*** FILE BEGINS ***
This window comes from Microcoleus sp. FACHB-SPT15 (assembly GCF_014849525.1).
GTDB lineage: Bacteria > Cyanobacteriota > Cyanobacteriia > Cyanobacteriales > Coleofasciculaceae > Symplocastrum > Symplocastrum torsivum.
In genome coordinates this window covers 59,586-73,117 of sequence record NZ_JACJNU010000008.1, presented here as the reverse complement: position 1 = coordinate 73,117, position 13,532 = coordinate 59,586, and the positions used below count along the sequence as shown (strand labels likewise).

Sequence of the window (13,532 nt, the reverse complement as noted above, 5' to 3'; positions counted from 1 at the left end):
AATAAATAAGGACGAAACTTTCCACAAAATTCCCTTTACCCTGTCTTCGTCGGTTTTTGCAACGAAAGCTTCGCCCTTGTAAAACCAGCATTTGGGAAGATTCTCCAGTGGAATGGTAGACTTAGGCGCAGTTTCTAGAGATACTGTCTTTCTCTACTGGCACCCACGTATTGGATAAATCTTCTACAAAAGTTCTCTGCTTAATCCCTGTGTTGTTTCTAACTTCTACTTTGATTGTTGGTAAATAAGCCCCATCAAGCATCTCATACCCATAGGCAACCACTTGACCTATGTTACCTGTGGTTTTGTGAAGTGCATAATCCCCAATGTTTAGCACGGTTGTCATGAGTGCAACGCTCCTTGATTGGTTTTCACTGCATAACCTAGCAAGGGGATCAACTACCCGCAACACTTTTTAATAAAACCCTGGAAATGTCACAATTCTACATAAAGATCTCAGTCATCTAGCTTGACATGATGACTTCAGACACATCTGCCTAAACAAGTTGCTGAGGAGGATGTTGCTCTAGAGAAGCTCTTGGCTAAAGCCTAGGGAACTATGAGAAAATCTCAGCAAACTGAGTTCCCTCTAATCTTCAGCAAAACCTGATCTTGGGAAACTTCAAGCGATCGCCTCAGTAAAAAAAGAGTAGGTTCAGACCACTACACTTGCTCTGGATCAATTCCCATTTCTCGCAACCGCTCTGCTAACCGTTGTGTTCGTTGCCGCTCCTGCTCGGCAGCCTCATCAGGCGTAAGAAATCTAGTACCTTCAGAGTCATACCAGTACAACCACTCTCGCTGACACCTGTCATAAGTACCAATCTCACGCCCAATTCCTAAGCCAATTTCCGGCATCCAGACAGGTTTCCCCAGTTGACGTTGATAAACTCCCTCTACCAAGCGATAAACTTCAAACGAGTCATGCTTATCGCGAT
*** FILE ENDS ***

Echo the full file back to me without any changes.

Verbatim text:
This window comes from Microcoleus sp. FACHB-SPT15 (assembly GCF_014849525.1).
GTDB lineage: Bacteria > Cyanobacteriota > Cyanobacteriia > Cyanobacteriales > Coleofasciculaceae > Symplocastrum > Symplocastrum torsivum.
In genome coordinates this window covers 59,586-73,117 of sequence record NZ_JACJNU010000008.1, presented here as the reverse complement: position 1 = coordinate 73,117, position 13,532 = coordinate 59,586, and the positions used below count along the sequence as shown (strand labels likewise).

Sequence of the window (13,532 nt, the reverse complement as noted above, 5' to 3'; positions counted from 1 at the left end):
AATAAATAAGGACGAAACTTTCCACAAAATTCCCTTTACCCTGTCTTCGTCGGTTTTTGCAACGAAAGCTTCGCCCTTGTAAAACCAGCATTTGGGAAGATTCTCCAGTGGAATGGTAGACTTAGGCGCAGTTTCTAGAGATACTGTCTTTCTCTACTGGCACCCACGTATTGGATAAATCTTCTACAAAAGTTCTCTGCTTAATCCCTGTGTTGTTTCTAACTTCTACTTTGATTGTTGGTAAATAAGCCCCATCAAGCATCTCATACCCATAGGCAACCACTTGACCTATGTTACCTGTGGTTTTGTGAAGTGCATAATCCCCAATGTTTAGCACGGTTGTCATGAGTGCAACGCTCCTTGATTGGTTTTCACTGCATAACCTAGCAAGGGGATCAACTACCCGCAACACTTTTTAATAAAACCCTGGAAATGTCACAATTCTACATAAAGATCTCAGTCATCTAGCTTGACATGATGACTTCAGACACATCTGCCTAAACAAGTTGCTGAGGAGGATGTTGCTCTAGAGAAGCTCTTGGCTAAAGCCTAGGGAACTATGAGAAAATCTCAGCAAACTGAGTTCCCTCTAATCTTCAGCAAAACCTGATCTTGGGAAACTTCAAGCGATCGCCTCAGTAAAAAAAGAGTAGGTTCAGACCACTACACTTGCTCTGGATCAATTCCCATTTCTCGCAACCGCTCTGCTAACCGTTGTGTTCGTTGCCGCTCCTGCTCGGCAGCCTCATCAGGCGTAAGAAATCTAGTACCTTCAGAGTCATACCAGTACAACCACTCTCGCTGACACCTGTCATAAGTACCAATCTCACGCCCAATTCCTAAGCCAATTTCCGGCATCCAGACAGGTTTCCCCAGTTGACGTTGATAAACTCCCTCTACCAAGCGATAAACTTCAAACGAGTCATGCTTATCGCGAT